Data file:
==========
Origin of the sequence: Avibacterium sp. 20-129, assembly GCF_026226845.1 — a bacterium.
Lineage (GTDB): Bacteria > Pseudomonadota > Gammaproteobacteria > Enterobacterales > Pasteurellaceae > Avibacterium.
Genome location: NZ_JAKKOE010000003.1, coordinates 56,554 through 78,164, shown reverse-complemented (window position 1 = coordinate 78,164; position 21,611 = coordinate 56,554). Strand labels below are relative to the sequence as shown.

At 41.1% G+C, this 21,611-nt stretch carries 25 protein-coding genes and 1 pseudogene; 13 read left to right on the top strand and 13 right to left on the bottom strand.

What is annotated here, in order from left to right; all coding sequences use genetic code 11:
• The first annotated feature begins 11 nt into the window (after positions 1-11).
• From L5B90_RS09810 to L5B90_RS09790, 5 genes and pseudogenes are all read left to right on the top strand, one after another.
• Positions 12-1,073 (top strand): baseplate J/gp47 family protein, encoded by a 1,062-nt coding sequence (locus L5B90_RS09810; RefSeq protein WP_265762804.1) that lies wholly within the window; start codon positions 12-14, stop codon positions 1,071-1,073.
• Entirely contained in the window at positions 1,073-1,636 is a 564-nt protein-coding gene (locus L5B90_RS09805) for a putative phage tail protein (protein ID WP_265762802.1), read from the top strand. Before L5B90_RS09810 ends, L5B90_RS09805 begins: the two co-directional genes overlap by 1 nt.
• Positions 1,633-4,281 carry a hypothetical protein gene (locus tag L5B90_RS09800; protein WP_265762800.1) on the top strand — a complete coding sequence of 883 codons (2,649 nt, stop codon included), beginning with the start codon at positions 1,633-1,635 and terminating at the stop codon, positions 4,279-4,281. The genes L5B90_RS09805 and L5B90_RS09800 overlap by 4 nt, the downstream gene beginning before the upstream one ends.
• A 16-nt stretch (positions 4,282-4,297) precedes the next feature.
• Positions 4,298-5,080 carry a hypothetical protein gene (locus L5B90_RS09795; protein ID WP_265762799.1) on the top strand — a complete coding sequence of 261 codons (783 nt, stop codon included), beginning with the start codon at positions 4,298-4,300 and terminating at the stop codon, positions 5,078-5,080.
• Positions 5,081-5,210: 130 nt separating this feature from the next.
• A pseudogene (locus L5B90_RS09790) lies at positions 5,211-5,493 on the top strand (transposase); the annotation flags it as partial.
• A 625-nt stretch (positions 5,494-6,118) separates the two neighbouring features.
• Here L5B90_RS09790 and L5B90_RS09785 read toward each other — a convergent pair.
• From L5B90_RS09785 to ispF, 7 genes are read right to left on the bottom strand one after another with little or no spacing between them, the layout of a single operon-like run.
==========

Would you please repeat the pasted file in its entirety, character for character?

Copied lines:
Origin of the sequence: Avibacterium sp. 20-129, assembly GCF_026226845.1 — a bacterium.
Lineage (GTDB): Bacteria > Pseudomonadota > Gammaproteobacteria > Enterobacterales > Pasteurellaceae > Avibacterium.
Genome location: NZ_JAKKOE010000003.1, coordinates 56,554 through 78,164, shown reverse-complemented (window position 1 = coordinate 78,164; position 21,611 = coordinate 56,554). Strand labels below are relative to the sequence as shown.

At 41.1% G+C, this 21,611-nt stretch carries 25 protein-coding genes and 1 pseudogene; 13 read left to right on the top strand and 13 right to left on the bottom strand.

What is annotated here, in order from left to right; all coding sequences use genetic code 11:
• The first annotated feature begins 11 nt into the window (after positions 1-11).
• From L5B90_RS09810 to L5B90_RS09790, 5 genes and pseudogenes are all read left to right on the top strand, one after another.
• Positions 12-1,073 (top strand): baseplate J/gp47 family protein, encoded by a 1,062-nt coding sequence (locus L5B90_RS09810; RefSeq protein WP_265762804.1) that lies wholly within the window; start codon positions 12-14, stop codon positions 1,071-1,073.
• Entirely contained in the window at positions 1,073-1,636 is a 564-nt protein-coding gene (locus L5B90_RS09805) for a putative phage tail protein (protein ID WP_265762802.1), read from the top strand. Before L5B90_RS09810 ends, L5B90_RS09805 begins: the two co-directional genes overlap by 1 nt.
• Positions 1,633-4,281 carry a hypothetical protein gene (locus tag L5B90_RS09800; protein WP_265762800.1) on the top strand — a complete coding sequence of 883 codons (2,649 nt, stop codon included), beginning with the start codon at positions 1,633-1,635 and terminating at the stop codon, positions 4,279-4,281. The genes L5B90_RS09805 and L5B90_RS09800 overlap by 4 nt, the downstream gene beginning before the upstream one ends.
• A 16-nt stretch (positions 4,282-4,297) precedes the next feature.
• Positions 4,298-5,080 carry a hypothetical protein gene (locus L5B90_RS09795; protein ID WP_265762799.1) on the top strand — a complete coding sequence of 261 codons (783 nt, stop codon included), beginning with the start codon at positions 4,298-4,300 and terminating at the stop codon, positions 5,078-5,080.
• Positions 5,081-5,210: 130 nt separating this feature from the next.
• A pseudogene (locus L5B90_RS09790) lies at positions 5,211-5,493 on the top strand (transposase); the annotation flags it as partial.
• A 625-nt stretch (positions 5,494-6,118) separates the two neighbouring features.
• Here L5B90_RS09790 and L5B90_RS09785 read toward each other — a convergent pair.
• From L5B90_RS09785 to ispF, 7 genes are read right to left on the bottom strand one after another with little or no spacing between them, the layout of a single operon-like run.